Coronavirus has come to threaten both the health of individuals and the viability of many organisations. A crisis scenario, whatever its origins or specific circumstances, is the ultimate test of the Board’s ability to maintain organisational resilience.
Such situations require strategic, adaptive, and timely responses from Boards in order to preserve their enterprises - or indeed take advantage of opportunities which the crisis may create.
At all times, the Board should remember that it retains the ultimate legal responsibility for the organisation. Of course, in normal times, the Board will likely opt to delegate many aspects of decision-making to executive management. However, at times of crisis the Board will often need to play a far more involved role. A crisis may mean that boards are expected to take on some responsibilities and to make decisions that would ordinarily fall within management’s purview. Speed is of the essence in managing a crisis meaning that even the board may have to put in overtime.
During a crisis, Boards will need to begin meeting and communicating on a much more regular basis.
In addition, they may need to set up sub- committees or working groups to focus on particular issues. Such sub-committees may wish to draw on external expertise where appropriate.
A more direct role for the Board is necessary not only because Boards are ultimately responsible but also because the Board should be able to offer a more considered view. Directors unlike management will not be immersed in the day-to-day running of an organisation. The non-executive directors in particular may be able to offer a more objective and neutral perspective on key decisions, and how they relate to the best long-term interests of the organisation. In the midst of a crisis, many managers may simply be too invested in particular activities in order to identify or support the right decision.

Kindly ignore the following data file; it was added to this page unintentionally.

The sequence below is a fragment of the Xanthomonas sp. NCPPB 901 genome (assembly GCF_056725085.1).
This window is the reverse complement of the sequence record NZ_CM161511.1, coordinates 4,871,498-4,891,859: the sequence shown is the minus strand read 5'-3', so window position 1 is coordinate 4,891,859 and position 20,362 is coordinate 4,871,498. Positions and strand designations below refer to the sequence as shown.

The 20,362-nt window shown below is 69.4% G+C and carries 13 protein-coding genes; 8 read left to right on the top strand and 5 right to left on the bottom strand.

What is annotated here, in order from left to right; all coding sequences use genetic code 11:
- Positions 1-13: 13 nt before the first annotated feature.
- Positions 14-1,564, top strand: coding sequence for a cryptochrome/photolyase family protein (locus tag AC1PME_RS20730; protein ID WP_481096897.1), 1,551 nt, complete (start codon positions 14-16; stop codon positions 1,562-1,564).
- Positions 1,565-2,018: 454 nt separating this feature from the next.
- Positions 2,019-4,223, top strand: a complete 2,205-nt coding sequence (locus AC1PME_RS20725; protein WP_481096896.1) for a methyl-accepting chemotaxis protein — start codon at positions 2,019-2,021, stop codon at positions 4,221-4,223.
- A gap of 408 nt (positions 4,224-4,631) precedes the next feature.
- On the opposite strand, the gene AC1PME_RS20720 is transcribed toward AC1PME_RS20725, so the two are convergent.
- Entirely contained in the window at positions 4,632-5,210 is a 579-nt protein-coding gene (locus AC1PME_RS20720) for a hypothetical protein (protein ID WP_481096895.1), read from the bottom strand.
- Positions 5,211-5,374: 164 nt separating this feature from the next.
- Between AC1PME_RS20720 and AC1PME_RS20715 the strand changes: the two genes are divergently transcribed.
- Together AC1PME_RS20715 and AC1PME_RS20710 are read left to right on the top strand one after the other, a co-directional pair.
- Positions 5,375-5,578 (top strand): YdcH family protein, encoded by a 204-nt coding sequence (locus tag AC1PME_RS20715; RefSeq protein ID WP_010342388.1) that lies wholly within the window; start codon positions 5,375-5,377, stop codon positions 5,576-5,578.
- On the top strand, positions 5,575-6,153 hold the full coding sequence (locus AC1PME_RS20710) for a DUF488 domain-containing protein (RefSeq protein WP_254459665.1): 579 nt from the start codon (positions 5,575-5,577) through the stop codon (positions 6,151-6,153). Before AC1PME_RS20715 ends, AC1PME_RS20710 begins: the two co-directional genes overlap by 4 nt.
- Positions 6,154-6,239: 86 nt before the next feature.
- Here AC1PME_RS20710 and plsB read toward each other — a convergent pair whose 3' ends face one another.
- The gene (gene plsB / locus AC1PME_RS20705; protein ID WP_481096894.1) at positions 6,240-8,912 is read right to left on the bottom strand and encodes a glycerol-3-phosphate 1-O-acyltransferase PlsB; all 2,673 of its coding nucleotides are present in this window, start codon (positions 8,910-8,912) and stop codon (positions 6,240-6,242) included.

With its links to the wider world, the Board is also well placed to understand the perspectives of a wide range of stakeholders. It can assess the impact of decisions on the organisation's reputation and longer-term development.
Consequently, a crisis situation like Coronavirus is a moment when Board members should quickly adapt to a different kind of role which is far removed from part time oversight at monthly or quarterly set piece board gatherings. Their success in adapting to this challenge will determine if the organisation navigates the crisis or sinks beneath it.
Carum Basra, Corporate Governance Policy Advisor
Carum joined the IoD in August 2019 to work on Corporate Governance policy. Prior to joining the IoD, Carum served as a Senior Associate at a leading strategic communications consultancy where he advised clients across a broad range of public affairs issues.
Carum holds a BA in Politics from the University of London and studied International Corporate Governance at Queens University, Belfast, graduating with Distinction in 2019.